Luckily for us English-language readers, a lot of Japanese speculative fiction has been translated (beyond Haruki Murakami), and it is extraordinary in its depth and breadth. Thanks to many talented translators and to presses like Haikasoru, Kurodahan, Vertical, and others, we can dive into military space-opera epics like Yoshiki Tanaka’s Legend of the Galactic Heroes
Tag Archives: Japanese
(this piece was first published on the Three Percent website on 12/12/16 and was written for the Best Translated Book Award series of posts) I’ve only come across two books this year that take as their main narrator(s) a non-human creature: Memoirs of a Polar Bear by Yoko Tawada, translated by Susan Bernofsky; and Mr.
Legend of the Galactic Heroes: 30 Years Ahead of Its Time By Charles Tan While Western Science Fiction and Fantasy is currently experiencing mainstream appeal thanks to successful novel-to-TV adaptations like Game of Thrones, The Expanse, and The Magicians, the Japanese media industry has this formula pegged down as far back as the 1980s. Media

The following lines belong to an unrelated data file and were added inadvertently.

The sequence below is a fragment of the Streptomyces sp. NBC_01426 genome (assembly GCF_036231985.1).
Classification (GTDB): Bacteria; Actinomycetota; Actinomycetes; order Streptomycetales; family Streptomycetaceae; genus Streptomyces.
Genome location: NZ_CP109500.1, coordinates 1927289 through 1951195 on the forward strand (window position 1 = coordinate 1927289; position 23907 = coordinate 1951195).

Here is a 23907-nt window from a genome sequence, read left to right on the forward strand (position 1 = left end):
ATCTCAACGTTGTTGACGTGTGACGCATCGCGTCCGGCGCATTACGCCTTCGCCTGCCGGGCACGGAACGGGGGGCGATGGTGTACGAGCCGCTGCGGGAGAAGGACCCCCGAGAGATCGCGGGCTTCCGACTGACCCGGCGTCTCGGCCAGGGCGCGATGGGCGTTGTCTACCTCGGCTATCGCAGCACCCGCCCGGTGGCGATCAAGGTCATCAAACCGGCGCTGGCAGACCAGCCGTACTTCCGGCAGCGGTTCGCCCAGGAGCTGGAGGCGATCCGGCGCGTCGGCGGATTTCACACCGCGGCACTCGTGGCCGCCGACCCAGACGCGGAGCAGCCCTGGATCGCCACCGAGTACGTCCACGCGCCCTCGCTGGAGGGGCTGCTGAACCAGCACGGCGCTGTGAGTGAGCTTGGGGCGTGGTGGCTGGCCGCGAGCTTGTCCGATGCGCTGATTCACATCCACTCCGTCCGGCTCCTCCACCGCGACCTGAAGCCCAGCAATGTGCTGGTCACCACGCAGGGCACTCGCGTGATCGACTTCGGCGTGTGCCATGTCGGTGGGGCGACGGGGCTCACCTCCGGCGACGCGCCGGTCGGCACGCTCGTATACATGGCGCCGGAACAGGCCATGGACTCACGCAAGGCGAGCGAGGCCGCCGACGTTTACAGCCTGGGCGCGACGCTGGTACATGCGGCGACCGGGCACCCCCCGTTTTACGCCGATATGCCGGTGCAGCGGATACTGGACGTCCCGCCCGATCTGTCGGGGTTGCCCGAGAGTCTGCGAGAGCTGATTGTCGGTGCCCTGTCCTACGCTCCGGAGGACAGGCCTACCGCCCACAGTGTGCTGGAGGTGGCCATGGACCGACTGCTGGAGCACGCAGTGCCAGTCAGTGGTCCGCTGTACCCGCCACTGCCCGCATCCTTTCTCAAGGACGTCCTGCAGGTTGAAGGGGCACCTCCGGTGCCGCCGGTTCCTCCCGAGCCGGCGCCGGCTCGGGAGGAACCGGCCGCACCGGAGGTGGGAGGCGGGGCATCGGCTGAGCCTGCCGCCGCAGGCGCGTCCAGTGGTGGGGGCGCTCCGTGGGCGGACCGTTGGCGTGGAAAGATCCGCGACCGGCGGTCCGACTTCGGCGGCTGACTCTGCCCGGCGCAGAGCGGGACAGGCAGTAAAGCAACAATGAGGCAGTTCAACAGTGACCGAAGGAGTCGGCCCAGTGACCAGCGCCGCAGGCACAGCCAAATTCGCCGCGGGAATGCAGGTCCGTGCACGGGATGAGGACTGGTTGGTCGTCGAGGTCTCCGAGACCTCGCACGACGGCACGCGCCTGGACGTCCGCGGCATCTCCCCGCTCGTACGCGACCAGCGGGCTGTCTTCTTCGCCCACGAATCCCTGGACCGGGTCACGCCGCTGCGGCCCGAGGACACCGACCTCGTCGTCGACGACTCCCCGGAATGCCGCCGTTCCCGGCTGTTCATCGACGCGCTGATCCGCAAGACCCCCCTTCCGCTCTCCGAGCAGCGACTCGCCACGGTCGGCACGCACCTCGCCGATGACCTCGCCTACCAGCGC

Isra Isle by Nava Semel, translated by Jessica Cohen (Mandel Vilar Press, November 1) “This novel is inspired by a true historical event. Before Theodore Herzl there was Mordecai Manuel Noah, an American journalist, diplomat, playwright, and visionary. In September 1825 he bought Grand Island, downriver from Niagara Falls, from the local Native Americans as
The Graveyard Apartment by Mariko Koike, translated by Deborah Boliver Boehm (Thomas Dunne Books, October 11) “One of the most popular writers working in Japan today, Mariko Koike is a recognized master of detective fiction and horror writing. Known in particular for her hybrid works that blend these styles with elements of romance, The Graveyard